Make no mistake—the fire eel is one beautiful freshwater fish. It has distinctive red stripes and markings all over its muddy brown body.
This Southeast Asian native freshwater fish is found in the lowland rivers of Vietnam, Thailand, Myanmar and Sumatra. Despite the name, it’s not a true eel—though it resembles one with its long body and pointed snout.
As adults, fire eels are nearly 3 feet long. And despite its pretty markings, owning a fire eel is not for the faint-hearted or first-time fish owners.
“If you want to keep a fish that swims around the tank and is on constant display, the fire eel is not a good choice,” says John Virata, long-time fish hobbyist and former fish magazine editor. “These fish can be secretive, are moving about when you are sleeping and spend much of their time buried in the sandbed.”
Still want to get one? Here are some facts and tips on keeping a fire eel so it thrives.
1. Fire eels need lots of room.
Most of the fire eels sold at local fish stores or online are young, so they usually are only 8-12 inches long, but fire eels do grow bigger. For that reason, you’ll need to size up your tank about every year to accommodate your freshwater fish.
“You should consider a minimum 75-gallon fish aquarium to successfully keep this species,” Virata says, “with a 120-gallon tank as the best option since these fish can grow very large.”
2. Fire eels like to hide.
Fire eels generally are shy creatures. They also prefer to burrow in the sand, Virata says. Because of that, make sure you use sand for the substrate in your aquarium—not gravel, which can scratch up the flesh of your fire eel. Besides sand to burrow in, give your fire eel other places to hole up, including pieces of driftwood, like SubstrateSource’s Cholla Wood, and PVC pipes.
Fire eels also like a home with lots of plants, Virata says. Just remember that because of his tendency to burrow, your fire eel will likely uproot the plants, which means you must replant the aquarium often.
3. Fire eels are nocturnal.
A fire eel likes to feed and swim around during the night. If you keep the room and tank dimly lit, your pet fire eel might come out more often during the day.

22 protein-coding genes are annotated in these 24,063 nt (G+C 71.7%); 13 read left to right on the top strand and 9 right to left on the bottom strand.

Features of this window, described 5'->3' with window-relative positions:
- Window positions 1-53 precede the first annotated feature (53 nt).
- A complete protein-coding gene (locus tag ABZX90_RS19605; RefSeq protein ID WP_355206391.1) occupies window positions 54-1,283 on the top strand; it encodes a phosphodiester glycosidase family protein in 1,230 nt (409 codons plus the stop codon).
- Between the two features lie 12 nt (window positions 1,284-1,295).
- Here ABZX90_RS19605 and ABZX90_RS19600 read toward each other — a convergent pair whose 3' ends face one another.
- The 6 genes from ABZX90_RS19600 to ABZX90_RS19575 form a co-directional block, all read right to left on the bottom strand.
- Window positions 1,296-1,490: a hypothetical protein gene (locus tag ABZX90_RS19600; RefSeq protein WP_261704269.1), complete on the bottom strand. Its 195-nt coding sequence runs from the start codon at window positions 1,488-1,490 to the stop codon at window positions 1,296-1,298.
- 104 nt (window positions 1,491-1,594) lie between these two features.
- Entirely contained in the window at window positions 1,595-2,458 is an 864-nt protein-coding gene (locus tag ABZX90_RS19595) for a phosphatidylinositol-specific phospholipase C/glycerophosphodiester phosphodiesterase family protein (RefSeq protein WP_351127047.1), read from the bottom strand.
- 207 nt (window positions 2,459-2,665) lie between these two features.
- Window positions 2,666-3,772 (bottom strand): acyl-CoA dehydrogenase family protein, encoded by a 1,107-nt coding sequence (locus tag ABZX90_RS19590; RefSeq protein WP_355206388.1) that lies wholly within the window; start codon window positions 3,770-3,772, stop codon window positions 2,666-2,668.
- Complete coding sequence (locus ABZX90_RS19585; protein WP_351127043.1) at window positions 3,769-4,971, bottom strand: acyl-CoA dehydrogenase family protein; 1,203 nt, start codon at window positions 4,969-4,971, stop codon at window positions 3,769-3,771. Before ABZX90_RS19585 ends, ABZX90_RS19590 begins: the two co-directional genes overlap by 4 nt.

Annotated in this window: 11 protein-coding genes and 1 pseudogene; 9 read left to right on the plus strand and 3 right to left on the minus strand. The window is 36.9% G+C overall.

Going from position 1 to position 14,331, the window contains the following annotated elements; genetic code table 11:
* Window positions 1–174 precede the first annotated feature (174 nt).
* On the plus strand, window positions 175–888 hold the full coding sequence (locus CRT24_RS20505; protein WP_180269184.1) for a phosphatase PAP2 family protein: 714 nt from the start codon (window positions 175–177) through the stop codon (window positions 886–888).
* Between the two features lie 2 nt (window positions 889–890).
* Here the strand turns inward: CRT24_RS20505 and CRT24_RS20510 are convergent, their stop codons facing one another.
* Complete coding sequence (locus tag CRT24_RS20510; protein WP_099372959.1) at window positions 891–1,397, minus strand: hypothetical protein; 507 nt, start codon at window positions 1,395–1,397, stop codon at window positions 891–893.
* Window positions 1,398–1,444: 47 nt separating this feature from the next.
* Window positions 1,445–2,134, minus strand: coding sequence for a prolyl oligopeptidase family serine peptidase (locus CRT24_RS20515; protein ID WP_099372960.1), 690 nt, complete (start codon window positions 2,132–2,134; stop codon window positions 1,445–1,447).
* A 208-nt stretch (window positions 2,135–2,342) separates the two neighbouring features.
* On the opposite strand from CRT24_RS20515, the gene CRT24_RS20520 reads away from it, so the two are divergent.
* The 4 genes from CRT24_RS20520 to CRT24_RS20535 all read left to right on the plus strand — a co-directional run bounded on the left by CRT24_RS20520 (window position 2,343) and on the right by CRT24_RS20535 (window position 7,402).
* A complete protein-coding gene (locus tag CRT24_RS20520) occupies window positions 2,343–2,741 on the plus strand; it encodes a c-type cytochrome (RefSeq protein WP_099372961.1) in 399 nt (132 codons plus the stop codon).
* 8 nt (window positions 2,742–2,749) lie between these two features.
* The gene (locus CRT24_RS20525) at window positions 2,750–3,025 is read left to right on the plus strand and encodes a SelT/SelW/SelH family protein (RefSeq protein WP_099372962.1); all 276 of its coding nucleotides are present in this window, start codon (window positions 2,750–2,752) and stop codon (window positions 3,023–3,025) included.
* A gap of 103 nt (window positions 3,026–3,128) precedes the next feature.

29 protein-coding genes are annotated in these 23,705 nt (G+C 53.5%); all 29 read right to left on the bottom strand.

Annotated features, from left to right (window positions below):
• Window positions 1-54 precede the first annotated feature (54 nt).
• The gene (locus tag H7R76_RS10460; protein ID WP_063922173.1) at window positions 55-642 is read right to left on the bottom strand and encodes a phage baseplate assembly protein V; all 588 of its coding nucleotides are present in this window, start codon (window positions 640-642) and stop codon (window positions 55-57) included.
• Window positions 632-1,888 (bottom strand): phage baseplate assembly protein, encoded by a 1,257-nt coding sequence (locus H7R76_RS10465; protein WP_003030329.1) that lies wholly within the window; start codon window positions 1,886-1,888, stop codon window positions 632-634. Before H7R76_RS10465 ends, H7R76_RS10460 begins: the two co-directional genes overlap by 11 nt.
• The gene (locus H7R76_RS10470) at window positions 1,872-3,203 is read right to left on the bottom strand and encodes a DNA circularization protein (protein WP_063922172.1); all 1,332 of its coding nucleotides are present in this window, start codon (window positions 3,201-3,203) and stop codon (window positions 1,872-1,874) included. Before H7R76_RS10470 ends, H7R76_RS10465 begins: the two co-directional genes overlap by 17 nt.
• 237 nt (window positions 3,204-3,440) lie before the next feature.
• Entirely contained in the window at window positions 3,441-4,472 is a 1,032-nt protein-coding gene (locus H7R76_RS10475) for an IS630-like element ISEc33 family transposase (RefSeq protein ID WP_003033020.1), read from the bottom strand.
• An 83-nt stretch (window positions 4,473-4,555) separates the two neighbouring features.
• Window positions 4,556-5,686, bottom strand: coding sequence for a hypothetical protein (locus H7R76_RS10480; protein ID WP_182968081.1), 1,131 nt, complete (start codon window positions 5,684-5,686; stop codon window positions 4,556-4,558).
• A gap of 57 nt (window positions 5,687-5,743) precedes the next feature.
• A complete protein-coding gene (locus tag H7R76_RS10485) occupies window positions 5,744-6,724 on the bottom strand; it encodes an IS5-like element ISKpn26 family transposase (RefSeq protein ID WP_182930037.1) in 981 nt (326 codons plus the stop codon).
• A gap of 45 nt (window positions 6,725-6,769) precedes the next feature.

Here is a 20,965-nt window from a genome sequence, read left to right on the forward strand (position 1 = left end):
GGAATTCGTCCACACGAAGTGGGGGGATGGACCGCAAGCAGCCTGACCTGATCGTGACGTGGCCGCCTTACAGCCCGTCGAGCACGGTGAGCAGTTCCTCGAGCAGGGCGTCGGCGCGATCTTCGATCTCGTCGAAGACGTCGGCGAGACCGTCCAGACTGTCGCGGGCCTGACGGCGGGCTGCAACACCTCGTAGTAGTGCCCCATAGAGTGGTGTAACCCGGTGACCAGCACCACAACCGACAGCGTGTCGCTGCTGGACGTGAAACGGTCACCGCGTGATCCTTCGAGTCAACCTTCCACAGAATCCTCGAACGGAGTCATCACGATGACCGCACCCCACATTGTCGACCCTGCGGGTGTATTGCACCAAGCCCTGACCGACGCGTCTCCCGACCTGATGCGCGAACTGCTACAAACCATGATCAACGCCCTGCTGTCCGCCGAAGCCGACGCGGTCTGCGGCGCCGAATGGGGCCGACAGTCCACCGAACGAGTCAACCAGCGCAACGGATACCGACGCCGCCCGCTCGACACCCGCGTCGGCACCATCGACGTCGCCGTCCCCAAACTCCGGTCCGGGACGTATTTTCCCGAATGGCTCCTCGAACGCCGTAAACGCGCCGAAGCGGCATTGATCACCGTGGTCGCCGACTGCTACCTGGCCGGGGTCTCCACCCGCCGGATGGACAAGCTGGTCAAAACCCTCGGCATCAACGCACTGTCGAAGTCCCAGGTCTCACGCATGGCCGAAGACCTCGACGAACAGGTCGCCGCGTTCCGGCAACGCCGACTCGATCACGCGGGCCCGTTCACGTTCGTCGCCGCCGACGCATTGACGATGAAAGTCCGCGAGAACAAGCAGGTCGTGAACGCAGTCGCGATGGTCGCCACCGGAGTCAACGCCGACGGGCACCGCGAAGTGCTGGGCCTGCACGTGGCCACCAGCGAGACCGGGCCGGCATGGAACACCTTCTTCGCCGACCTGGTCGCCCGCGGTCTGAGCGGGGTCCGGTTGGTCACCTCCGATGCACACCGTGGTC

4. Fire eels don’t play well with others.
If your fire eel has tank-mates, make sure they are larger than your fire eel’s mouth, or he might gobble them up. These freshwater fish don’t breed in captivity, so you can only have one at a time.
While an adult fire eel can tolerate a younger one, these freshwater fish have been known to fight among themselves and behave aggressively toward other fish in the spiny eel family.
5. They don’t eat commercial pellets.
You can feed young fire eels a steady diet of bloodworms. To really grow and stay healthy, a fire eel needs a well-rounded diet of shrimp, fish (like chopped bits of tilapia), insects and earthworms. Don’t bother with ordinary fish food; a fire eel won’t be interested.
6. Keep the water temperature steady.
Fire eels are sensitive to high and low temperatures, Virata says.
“Keep them in water temperatures ranging between 75 and 82 degrees Fahrenheit (24° and 28°C),” he says. “This mimics the water temperatures of the Southeast Asian countries where they are found in the wild.”
At the very least, you’ll need a thermometer to gauge the water temperature. And you may need a submersible heater if you live in a cold climate. (Some can be preset to keep the water at its optimal range.)
7. Pay attention to pH balance too.
You’ll want to keep the water at a pH level of 6-7 for your fire eel. Otherwise, too high or too low levels can stress out your freshwater fish and make him more susceptible to illness.
To test the water, use litmus paper (found at pet supply stores). If the pH levels aren’t quite right, use a water-treatment solution to raise or lower its pH.
8. Find other fire eel lovers.
Most experts agree that you must be moderately experienced in the freshwater fish world to own a fire eel. But if you’re a first-timer who already owns one, Pauli recommends finding a mentor. Go online to fish forums or find a local fire eel owner so you have all the information you need to help your new finned friend thrive.
By: Linda Rodgers
Featured Image: Via Oliver Lucanus